The Pine Bluff Urban Renewal Agency approved several contracts that will move redevelopment in its areas to the next phase.
LEVEL5 Architecture will begin the engineering and structural restorations of 10 downtown buildings on Main Street between Third and Fourth avenues that the URA acquired earlier this year.
Justin Gilmore, with LEVEL5 Architecture, said his team would look at all the buildings and determine which ones are structurally sound and which ones can be restored. At that time, they will measure all the buildings to determine the cost per square foot. Gilmore said that once they get to the point of determining the historical relevancy and conducting a needs analysis, the board can decide which buildings will be the priority.
URA Chairman Jimmy Dill said his primary concern was making sure some of those buildings did not collapse, as has happened with other downtown buildings.
LEVEL5 Architecture also was approved to render design and engineering services for the Electric Go-Kart Track at 2100 Harding Ave.
"This is a jumpstart of moving forward with this project," said URA Interim Executive Director Chandra Griffin. "I'm glad to say a lot of things that we're doing now, we are starting to get into the building part."
WER will analyze the price per square foot for buildout proposals by local investors interested in the restored downtown buildings.
According to Griffin, Oscar Bullard Jr., whose proposal for an eating establishment was accepted by the board to occupy 316 Main St., recalled his proposal. A backup proposal from Vanessa Jackson, who is looking to turn that space into a jazz and comedy club, was accepted.
Chef Jamie McAfee's proposal still stands for 322 Main St., as he plans to bring a brunch-style restaurant to that location.
The non-profit Corvette Brothers of Pine Bluff were in attendance to request potential ownership of the property at 311 W. Second Ave., owned by Urban Renewal.
The Corvette Brothers, focused on community leadership, are in search of land to build their headquarters where they can better host the community in youth mentoring programs, scholarship giveaways and local events.
Their plan was to install a customizable prefabricated steel building.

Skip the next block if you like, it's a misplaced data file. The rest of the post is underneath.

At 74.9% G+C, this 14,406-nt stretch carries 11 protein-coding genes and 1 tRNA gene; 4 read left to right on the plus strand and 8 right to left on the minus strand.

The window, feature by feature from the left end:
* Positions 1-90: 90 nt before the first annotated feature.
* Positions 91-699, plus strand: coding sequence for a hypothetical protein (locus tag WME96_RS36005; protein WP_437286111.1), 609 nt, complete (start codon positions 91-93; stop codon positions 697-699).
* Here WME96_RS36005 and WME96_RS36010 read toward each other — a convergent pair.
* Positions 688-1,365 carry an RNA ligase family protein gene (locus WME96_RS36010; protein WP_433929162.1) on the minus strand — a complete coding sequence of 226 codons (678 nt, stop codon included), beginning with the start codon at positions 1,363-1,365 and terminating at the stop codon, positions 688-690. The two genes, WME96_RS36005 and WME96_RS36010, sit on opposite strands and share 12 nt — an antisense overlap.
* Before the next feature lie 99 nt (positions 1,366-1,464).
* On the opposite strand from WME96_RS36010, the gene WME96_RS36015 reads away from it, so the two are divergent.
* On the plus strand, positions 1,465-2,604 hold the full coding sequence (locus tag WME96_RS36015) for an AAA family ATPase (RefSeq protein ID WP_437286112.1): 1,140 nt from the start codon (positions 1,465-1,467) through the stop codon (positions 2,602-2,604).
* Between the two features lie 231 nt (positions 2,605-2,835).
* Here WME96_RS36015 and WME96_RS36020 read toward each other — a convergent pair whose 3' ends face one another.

Dill said he felt the timing of the request wasn't right, since there is already a downtown redevelopment plan in place.
"Nothing against the organization -- but you're taking a chunk of property in an area that we are fluidly trying to develop, and I just think it sets the wrong precedent number one," he said. "Number two, it may be that the property is something that we need for one of the projects, but we don't know that."
"This is part of a jigsaw puzzle downtown, and we don't have the pieces turned right side up yet," added URA member Kirby Mouser. "That's my concern. It has nothing to do with the value of the group or the need for the group in Pine Bluff."
The Corvette Brothers said they are open to other available properties, and the agency indicated it may help them in that regard.
Go Forward Pine Bluff CEO Ryan Watley said the location was originally a part of the redevelopment plan for a downtown movie theater.
He added that the communication with Felix Waller, owner of Apex Cinemas, has been inconsistent, suggesting the downtown parcel be left alone as a backup just in case Waller doesn't come through as promised.
Waller, who expressed excitement about the prospect of transforming the old Walmart building at The Pines mall into a state-of-the-art movie theater and family entertainment facility last December, could not be reached. The website for Apex Cinema says the company has three theaters in Oklahoma, one in New Mexico and one in Texas.
"We may have to come back downtown," said Watley.